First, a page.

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Comment: Re:Dumb idea ... Lots of assumptions .... (Score 1) 698

by internerdj (#48371487) Attached to: US School Installs 'Shooter Detection' System
I've got several friends in law enforcement. According to them, because of incidents around the country they've had to have tactical training for dealing with a knife wielding attacker. A knife wielding attacker can close and stab a standing officer before he can draw and fire his service weapon at about 10 yards. If we are talking about a novice with a gun and a novice with a knife, then lethality for both men are going to drop significantly beyond that range. Don't underestimate a knife; I've had several skilled people from many backgrounds say it is the scariest thing you will ever face.

Comment: Re:Dumb idea ... Lots of assumptions .... (Score 1) 698

by internerdj (#48370809) Attached to: US School Installs 'Shooter Detection' System
What pool of money would a resource officer come from and what pool of money does the shooter detection system come from? Are they the same? Just because we can pay for a shooter detection system doesn't mean that money can legally be applied to a resource officer's salary instead.

Comment: Re:CYA (Score 1) 127

I'm really confused here. We've got the bankers pressuring the retailers for higher security or they will legally pursue them to cover the damages. Isn't this the picture perfect case where capitalism should solve the problem? Why are the retailers running to the government for regulation? Shouldn't the market solution be cheapest for the pure blooded capitalists of retail?

Comment: Re:my kid (Score 1) 273

by internerdj (#48317015) Attached to: Too Many Kids Quit Science Because They Don't Think They're Smart
I found my parents' praise over my intelligence just pointless. I haven't continued the tradition with my children. Not that I don't praise them, just that I don't go out of my way to praise them over intelligence when it is irrelevant. My oldest is in school and more practical praise doesn't seem to give him any more interest in school tasks than I had.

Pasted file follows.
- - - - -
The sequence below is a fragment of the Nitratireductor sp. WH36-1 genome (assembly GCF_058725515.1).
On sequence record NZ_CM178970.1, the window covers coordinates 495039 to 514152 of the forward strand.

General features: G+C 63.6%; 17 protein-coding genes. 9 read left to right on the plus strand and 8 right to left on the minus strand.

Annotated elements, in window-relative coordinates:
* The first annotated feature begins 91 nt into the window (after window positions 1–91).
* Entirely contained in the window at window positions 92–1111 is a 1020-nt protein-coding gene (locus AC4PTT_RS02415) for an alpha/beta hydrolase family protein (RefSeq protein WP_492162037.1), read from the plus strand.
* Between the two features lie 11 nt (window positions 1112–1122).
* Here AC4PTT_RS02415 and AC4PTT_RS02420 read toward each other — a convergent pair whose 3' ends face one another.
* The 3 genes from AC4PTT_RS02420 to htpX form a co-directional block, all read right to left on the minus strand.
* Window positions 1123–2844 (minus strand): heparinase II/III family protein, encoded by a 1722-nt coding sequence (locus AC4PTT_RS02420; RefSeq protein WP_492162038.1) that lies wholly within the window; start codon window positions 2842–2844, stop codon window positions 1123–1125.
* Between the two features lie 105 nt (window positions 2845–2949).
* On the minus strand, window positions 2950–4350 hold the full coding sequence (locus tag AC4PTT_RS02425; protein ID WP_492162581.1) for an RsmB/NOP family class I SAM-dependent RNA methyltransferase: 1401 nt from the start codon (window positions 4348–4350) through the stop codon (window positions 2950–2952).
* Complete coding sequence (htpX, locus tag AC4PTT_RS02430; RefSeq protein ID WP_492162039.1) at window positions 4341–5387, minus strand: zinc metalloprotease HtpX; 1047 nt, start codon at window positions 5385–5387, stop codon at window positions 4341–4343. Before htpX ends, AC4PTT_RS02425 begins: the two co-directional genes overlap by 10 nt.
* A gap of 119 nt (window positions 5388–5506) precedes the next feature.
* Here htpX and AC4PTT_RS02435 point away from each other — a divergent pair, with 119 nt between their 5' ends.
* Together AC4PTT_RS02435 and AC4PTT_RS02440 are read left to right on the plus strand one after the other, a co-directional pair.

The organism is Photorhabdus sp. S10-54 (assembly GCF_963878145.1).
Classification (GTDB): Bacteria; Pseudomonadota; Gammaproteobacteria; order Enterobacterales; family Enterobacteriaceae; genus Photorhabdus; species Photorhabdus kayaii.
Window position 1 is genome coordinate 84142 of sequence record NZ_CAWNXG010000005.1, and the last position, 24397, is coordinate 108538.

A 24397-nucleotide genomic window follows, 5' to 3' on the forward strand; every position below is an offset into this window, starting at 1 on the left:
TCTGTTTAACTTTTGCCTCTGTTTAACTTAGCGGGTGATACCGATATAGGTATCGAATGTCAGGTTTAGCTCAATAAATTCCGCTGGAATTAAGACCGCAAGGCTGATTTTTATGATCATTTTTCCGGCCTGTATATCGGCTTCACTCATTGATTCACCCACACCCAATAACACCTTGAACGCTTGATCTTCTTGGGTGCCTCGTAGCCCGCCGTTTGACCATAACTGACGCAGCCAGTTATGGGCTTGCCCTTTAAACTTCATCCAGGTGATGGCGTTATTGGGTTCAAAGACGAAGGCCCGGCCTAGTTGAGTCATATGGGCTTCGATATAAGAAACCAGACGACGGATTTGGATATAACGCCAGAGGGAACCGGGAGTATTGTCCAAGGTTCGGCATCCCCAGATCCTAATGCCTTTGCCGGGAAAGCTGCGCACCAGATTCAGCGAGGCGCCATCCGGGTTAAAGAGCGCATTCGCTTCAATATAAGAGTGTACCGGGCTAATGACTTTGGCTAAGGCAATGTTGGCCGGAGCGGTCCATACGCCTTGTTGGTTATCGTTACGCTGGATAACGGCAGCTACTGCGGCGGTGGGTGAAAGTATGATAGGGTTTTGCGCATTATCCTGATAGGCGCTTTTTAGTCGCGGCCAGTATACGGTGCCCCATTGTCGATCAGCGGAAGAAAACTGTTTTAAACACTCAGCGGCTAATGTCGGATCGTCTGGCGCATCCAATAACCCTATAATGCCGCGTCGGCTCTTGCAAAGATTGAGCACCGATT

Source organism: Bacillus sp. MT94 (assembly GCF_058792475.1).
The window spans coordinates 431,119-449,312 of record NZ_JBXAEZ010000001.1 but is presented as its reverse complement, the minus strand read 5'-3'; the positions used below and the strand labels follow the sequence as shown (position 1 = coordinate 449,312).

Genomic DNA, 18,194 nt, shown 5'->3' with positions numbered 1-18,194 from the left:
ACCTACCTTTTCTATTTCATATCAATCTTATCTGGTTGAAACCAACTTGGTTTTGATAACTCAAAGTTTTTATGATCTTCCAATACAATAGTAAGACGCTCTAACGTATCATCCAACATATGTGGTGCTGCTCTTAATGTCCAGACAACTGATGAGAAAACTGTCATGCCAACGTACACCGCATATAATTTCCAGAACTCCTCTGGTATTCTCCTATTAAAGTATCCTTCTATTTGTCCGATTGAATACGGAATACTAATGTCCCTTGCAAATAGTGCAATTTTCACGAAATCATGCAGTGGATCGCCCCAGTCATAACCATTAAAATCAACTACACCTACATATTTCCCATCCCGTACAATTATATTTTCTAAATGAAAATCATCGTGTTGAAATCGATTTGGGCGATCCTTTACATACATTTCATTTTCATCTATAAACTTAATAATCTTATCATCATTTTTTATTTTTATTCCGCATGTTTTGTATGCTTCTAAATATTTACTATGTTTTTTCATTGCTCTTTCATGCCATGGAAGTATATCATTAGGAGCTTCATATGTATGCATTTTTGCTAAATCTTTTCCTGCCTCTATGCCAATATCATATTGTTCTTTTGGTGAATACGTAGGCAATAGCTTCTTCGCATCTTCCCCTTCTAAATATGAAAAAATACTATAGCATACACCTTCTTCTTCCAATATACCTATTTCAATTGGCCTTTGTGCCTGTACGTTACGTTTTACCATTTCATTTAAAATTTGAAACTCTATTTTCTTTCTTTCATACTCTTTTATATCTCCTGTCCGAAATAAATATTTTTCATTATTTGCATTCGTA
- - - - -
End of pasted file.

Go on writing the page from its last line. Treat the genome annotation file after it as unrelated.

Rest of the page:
Comment: Re:New and interesting failure methods? (Score 5, Informative) 150

by internerdj (#48303891) Attached to: Smartphone App To Be Used As Hotel Room Keys
I work in a building secured with magnetic doors. The reasoning behind default open is that if an emergency happens and the power system fails there is a higher liability for the doors to fail closed and rescuers be unable to reach victims than for the doors to fail open and someone break in.

Comment: Re:Have to take personal time to vote... (Score 1) 401

by internerdj (#48301223) Attached to: US Midterm Elections Discussion
People are paid to serve on juries without any question of partiality. I personally don't mind using my free time to vote, but I can see the problem with forcing low income voters to use unpaid leave to vote. If I've got to choose between the rent and voting, then it makes my choice pretty clear. Higher income voters are going to get more flexibility to vote and that will probably swing things to the Republicans to an extent.

Comment: Re:All the movies had women in business (Score 3, Interesting) 786

by internerdj (#48198883) Attached to: NPR: '80s Ads Are Responsible For the Lack of Women Coders
For all the talk about the differences in socialization, I know just as many introverted women as I do men. So the question for me is the problem with associating computing careers with being non-social or is the problem telling women they are broken if they aren't social.

Comment: Re: In theory (Score 1) 130

Lucky. You've only had to deal with the eureka moments when they discover something old. The trouble comes when they've wasted a week on a problem that a 2nd year CS student would know from sight or worse they've put it in the code and now someone has to find their race condition.

"Never ascribe to malice that which is caused by greed and ignorance." -- Cal Keegan